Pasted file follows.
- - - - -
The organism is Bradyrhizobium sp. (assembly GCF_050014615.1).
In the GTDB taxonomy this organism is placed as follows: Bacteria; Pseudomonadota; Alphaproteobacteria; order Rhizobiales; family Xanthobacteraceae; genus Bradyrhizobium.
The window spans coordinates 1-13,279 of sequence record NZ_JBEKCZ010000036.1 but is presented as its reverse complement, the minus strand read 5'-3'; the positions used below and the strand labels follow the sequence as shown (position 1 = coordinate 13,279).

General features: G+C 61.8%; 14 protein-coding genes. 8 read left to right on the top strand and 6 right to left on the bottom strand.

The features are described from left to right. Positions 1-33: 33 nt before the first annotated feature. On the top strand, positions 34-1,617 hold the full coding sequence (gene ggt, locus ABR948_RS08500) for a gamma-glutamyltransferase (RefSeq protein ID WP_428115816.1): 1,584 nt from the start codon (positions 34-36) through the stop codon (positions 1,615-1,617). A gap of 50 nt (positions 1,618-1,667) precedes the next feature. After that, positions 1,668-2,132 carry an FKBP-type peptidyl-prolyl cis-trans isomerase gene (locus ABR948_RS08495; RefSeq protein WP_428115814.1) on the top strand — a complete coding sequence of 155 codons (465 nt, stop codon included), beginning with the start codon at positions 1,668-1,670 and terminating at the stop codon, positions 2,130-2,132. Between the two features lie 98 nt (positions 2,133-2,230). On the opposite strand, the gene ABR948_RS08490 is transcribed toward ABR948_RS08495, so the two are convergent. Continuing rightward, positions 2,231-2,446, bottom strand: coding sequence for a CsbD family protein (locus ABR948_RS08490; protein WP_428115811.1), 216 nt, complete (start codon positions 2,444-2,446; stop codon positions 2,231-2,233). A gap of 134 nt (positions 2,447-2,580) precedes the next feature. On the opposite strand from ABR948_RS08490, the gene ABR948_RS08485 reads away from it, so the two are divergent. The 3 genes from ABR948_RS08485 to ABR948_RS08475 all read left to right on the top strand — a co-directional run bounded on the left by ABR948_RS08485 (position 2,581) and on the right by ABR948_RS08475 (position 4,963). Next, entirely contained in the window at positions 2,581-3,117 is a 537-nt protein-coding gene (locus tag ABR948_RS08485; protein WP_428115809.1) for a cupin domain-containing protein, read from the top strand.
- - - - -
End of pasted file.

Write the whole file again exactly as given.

The organism is Bradyrhizobium sp. (assembly GCF_050014615.1).
In the GTDB taxonomy this organism is placed as follows: Bacteria; Pseudomonadota; Alphaproteobacteria; order Rhizobiales; family Xanthobacteraceae; genus Bradyrhizobium.
The window spans coordinates 1-13,279 of sequence record NZ_JBEKCZ010000036.1 but is presented as its reverse complement, the minus strand read 5'-3'; the positions used below and the strand labels follow the sequence as shown (position 1 = coordinate 13,279).

General features: G+C 61.8%; 14 protein-coding genes. 8 read left to right on the top strand and 6 right to left on the bottom strand.

The features are described from left to right. Positions 1-33: 33 nt before the first annotated feature. On the top strand, positions 34-1,617 hold the full coding sequence (gene ggt, locus ABR948_RS08500) for a gamma-glutamyltransferase (RefSeq protein ID WP_428115816.1): 1,584 nt from the start codon (positions 34-36) through the stop codon (positions 1,615-1,617). A gap of 50 nt (positions 1,618-1,667) precedes the next feature. After that, positions 1,668-2,132 carry an FKBP-type peptidyl-prolyl cis-trans isomerase gene (locus ABR948_RS08495; RefSeq protein WP_428115814.1) on the top strand — a complete coding sequence of 155 codons (465 nt, stop codon included), beginning with the start codon at positions 1,668-1,670 and terminating at the stop codon, positions 2,130-2,132. Between the two features lie 98 nt (positions 2,133-2,230). On the opposite strand, the gene ABR948_RS08490 is transcribed toward ABR948_RS08495, so the two are convergent. Continuing rightward, positions 2,231-2,446, bottom strand: coding sequence for a CsbD family protein (locus ABR948_RS08490; protein WP_428115811.1), 216 nt, complete (start codon positions 2,444-2,446; stop codon positions 2,231-2,233). A gap of 134 nt (positions 2,447-2,580) precedes the next feature. On the opposite strand from ABR948_RS08490, the gene ABR948_RS08485 reads away from it, so the two are divergent. The 3 genes from ABR948_RS08485 to ABR948_RS08475 all read left to right on the top strand — a co-directional run bounded on the left by ABR948_RS08485 (position 2,581) and on the right by ABR948_RS08475 (position 4,963). Next, entirely contained in the window at positions 2,581-3,117 is a 537-nt protein-coding gene (locus tag ABR948_RS08485; protein WP_428115809.1) for a cupin domain-containing protein, read from the top strand.